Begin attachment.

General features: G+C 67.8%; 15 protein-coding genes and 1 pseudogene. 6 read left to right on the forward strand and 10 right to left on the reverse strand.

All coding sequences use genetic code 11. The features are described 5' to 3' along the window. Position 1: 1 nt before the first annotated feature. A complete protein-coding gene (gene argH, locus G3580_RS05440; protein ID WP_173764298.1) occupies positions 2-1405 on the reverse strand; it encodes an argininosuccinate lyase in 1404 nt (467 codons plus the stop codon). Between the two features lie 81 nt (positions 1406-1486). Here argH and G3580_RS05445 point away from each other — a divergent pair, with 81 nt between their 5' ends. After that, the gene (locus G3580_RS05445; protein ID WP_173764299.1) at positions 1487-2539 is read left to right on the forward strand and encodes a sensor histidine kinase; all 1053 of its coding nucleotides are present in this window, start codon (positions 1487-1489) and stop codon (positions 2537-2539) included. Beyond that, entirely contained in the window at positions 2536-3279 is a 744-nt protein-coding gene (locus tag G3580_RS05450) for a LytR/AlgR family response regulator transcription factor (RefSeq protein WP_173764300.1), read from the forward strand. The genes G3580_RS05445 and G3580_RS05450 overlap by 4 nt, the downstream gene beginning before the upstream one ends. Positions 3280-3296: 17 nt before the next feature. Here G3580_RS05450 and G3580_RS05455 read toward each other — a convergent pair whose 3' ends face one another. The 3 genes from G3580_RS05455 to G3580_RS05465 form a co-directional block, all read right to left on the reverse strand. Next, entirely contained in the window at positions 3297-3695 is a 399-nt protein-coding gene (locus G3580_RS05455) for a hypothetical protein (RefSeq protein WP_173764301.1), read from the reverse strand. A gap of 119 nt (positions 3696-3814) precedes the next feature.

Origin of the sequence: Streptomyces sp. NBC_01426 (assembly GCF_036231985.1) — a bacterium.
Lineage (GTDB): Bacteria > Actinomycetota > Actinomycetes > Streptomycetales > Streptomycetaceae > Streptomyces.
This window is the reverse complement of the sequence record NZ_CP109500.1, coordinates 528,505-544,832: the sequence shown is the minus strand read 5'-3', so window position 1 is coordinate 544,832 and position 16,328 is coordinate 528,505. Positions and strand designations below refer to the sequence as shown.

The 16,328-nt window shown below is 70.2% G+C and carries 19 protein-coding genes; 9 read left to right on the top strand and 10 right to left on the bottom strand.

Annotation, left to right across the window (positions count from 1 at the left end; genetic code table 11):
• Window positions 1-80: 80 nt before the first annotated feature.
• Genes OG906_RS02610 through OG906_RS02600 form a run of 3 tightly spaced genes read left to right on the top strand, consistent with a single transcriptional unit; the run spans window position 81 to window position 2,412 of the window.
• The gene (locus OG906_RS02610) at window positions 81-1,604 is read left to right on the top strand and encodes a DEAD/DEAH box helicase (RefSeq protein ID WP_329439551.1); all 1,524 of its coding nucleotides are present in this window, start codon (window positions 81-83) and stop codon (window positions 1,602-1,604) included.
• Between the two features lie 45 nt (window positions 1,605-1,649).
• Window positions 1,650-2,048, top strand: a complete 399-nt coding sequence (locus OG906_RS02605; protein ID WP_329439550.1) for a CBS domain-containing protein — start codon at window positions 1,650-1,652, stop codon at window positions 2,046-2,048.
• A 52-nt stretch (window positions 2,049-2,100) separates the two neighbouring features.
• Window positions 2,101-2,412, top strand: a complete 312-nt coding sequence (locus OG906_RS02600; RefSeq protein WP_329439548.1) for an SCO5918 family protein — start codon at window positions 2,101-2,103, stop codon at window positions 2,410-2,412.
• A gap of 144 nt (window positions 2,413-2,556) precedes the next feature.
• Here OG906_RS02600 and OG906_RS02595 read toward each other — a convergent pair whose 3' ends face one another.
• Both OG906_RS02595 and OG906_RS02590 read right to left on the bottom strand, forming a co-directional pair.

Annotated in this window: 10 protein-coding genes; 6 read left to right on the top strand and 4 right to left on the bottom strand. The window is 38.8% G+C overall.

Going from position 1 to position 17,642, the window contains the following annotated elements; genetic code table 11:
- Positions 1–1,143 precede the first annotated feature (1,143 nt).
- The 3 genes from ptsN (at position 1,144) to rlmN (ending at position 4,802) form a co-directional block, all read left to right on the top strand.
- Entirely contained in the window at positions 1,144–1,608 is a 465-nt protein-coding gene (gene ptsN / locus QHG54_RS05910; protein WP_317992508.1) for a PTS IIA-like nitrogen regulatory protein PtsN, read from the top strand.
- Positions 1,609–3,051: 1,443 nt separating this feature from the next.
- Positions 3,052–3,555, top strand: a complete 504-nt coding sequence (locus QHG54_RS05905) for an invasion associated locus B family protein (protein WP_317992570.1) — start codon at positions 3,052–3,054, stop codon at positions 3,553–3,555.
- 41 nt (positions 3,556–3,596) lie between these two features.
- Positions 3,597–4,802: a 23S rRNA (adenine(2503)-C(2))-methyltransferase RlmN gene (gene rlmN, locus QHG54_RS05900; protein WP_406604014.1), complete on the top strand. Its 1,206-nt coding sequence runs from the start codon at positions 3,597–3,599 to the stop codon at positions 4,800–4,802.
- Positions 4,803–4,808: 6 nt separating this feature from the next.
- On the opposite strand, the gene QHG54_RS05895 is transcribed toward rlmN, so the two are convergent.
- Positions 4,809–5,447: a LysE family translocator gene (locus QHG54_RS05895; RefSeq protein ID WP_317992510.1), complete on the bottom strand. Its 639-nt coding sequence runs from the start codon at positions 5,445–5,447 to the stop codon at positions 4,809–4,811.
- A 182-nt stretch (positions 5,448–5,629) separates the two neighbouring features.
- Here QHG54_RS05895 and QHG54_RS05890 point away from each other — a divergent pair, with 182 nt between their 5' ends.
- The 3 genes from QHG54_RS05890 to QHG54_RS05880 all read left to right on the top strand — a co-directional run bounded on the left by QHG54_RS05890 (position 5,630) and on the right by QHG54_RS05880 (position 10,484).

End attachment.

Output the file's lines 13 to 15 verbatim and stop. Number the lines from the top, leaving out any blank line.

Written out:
• A 52-nt stretch (window positions 2,049-2,100) separates the two neighbouring features.
• Window positions 2,101-2,412, top strand: a complete 312-nt coding sequence (locus OG906_RS02600; RefSeq protein WP_329439548.1) for an SCO5918 family protein — start codon at window positions 2,101-2,103, stop codon at window positions 2,410-2,412.
• A gap of 144 nt (window positions 2,413-2,556) precedes the next feature.